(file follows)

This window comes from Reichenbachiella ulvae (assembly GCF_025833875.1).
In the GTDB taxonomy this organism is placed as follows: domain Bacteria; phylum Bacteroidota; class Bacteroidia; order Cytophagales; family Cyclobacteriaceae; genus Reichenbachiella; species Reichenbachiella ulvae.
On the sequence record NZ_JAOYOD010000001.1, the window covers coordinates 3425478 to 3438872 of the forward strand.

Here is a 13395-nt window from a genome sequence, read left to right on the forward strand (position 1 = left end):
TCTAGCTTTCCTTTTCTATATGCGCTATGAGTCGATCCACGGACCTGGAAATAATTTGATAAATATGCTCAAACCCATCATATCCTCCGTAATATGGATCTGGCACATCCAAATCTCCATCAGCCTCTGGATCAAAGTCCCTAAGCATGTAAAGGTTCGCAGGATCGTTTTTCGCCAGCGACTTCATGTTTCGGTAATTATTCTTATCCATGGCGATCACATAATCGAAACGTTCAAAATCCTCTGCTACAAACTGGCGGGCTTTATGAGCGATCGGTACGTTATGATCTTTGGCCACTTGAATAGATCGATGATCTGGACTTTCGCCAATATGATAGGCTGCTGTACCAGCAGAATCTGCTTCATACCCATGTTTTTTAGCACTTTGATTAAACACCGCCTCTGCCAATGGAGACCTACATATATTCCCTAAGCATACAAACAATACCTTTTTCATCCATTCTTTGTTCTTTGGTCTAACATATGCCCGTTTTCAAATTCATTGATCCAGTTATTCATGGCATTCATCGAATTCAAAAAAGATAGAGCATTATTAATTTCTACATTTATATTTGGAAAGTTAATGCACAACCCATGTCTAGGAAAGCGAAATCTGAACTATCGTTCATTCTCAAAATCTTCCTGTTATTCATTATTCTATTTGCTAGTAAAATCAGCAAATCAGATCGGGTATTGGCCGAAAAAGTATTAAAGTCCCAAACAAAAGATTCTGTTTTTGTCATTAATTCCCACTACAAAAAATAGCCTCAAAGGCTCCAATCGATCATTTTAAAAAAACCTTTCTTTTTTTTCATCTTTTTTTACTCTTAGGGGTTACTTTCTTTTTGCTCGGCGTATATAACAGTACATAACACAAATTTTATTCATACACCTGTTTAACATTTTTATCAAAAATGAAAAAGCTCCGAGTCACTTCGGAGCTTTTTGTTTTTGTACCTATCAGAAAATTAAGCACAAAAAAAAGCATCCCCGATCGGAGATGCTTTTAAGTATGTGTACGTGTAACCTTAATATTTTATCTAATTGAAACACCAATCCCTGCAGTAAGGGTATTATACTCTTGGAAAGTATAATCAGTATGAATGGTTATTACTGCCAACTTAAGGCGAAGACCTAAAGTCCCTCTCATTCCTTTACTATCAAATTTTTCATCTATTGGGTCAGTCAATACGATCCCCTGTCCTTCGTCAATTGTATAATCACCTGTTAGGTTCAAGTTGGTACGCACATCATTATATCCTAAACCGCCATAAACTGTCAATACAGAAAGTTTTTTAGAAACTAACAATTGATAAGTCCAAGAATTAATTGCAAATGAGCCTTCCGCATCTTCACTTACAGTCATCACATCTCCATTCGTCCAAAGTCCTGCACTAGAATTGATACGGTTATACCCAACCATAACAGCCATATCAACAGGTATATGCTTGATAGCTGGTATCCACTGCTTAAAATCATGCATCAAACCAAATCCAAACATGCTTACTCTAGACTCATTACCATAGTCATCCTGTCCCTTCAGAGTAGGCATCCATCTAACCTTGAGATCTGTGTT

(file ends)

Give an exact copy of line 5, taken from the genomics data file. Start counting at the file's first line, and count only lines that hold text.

TCTAGCTTTCCTTTTCTATATGCGCTATGAGTCGATCCACGGACCTGGAAATAATTTGATAAATATGCTCAAACCCATCATATCCTCCGTAATATGGATCTGGCACATCCAAATCTCCATCAGCCTCTGGATCAAAGTCCCTAAGCATGTAAAGGTTCGCAGGATCGTTTTTCGCCAGCGACTTCATGTTTCGGTAATTATTCTTATCCATGGCGATCACATAATCGAAACGTTCAAAATCCTCTGCTACAAACTGGCGGGCTTTATGAGCGATCGGTACGTTATGATCTTTGGCCACTTGAATAGATCGATGATCTGGACTTTCGCCAATATGATAGGCTGCTGTACCAGCAGAATCTGCTTCATACCCATGTTTTTTAGCACTTTGATTAAACACCGCCTCTGCCAATGGAGACCTACATATATTCCCTAAGCATACAAACAATACCTTTTTCATCCATTCTTTGTTCTTTGGTCTAACATATGCCCGTTTTCAAATTCATTGATCCAGTTATTCATGGCATTCATCGAATTCAAAAAAGATAGAGCATTATTAATTTCTACATTTATATTTGGAAAGTTAATGCACAACCCATGTCTAGGAAAGCGAAATCTGAACTATCGTTCATTCTCAAAATCTTCCTGTTATTCATTATTCTATTTGCTAGTAAAATCAGCAAATCAGATCGGGTATTGGCCGAAAAAGTATTAAAGTCCCAAACAAAAGATTCTGTTTTTGTCATTAATTCCCACTACAAAAAATAGCCTCAAAGGCTCCAATCGATCATTTTAAAAAAACCTTTCTTTTTTTTCATCTTTTTTTACTCTTAGGGGTTACTTTCTTTTTGCTCGGCGTATATAACAGTACATAACACAAATTTTATTCATACACCTGTTTAACATTTTTATCAAAAATGAAAAAGCTCCGAGTCACTTCGGAGCTTTTTGTTTTTGTACCTATCAGAAAATTAAGCACAAAAAAAAGCATCCCCGATCGGAGATGCTTTTAAGTATGTGTACGTGTAACCTTAATATTTTATCTAATTGAAACACCAATCCCTGCAGTAAGGGTATTATACTCTTGGAAAGTATAATCAGTATGAATGGTTATTACTGCCAACTTAAGGCGAAGACCTAAAGTCCCTCTCATTCCTTTACTATCAAATTTTTCATCTATTGGGTCAGTCAATACGATCCCCTGTCCTTCGTCAATTGTATAATCACCTGTTAGGTTCAAGTTGGTACGCACATCATTATATCCTAAACCGCCATAAACTGTCAATACAGAAAGTTTTTTAGAAACTAACAATTGATAAGTCCAAGAATTAATTGCAAATGAGCCTTCCGCATCTTCACTTACAGTCATCACATCTCCATTCGTCCAAAGTCCTGCACTAGAATTGATACGGTTATACCCAACCATAACAGCCATATCAACAGGTATATGCTTGATAGCTGGTATCCACTGCTTAAAATCATGCATCAAACCAAATCCAAACATGCTTACTCTAGACTCATTACCATAGTCATCCTGTCCCTTCAGAGTAGGCATCCATCTAACCTTGAGATCTGTGTT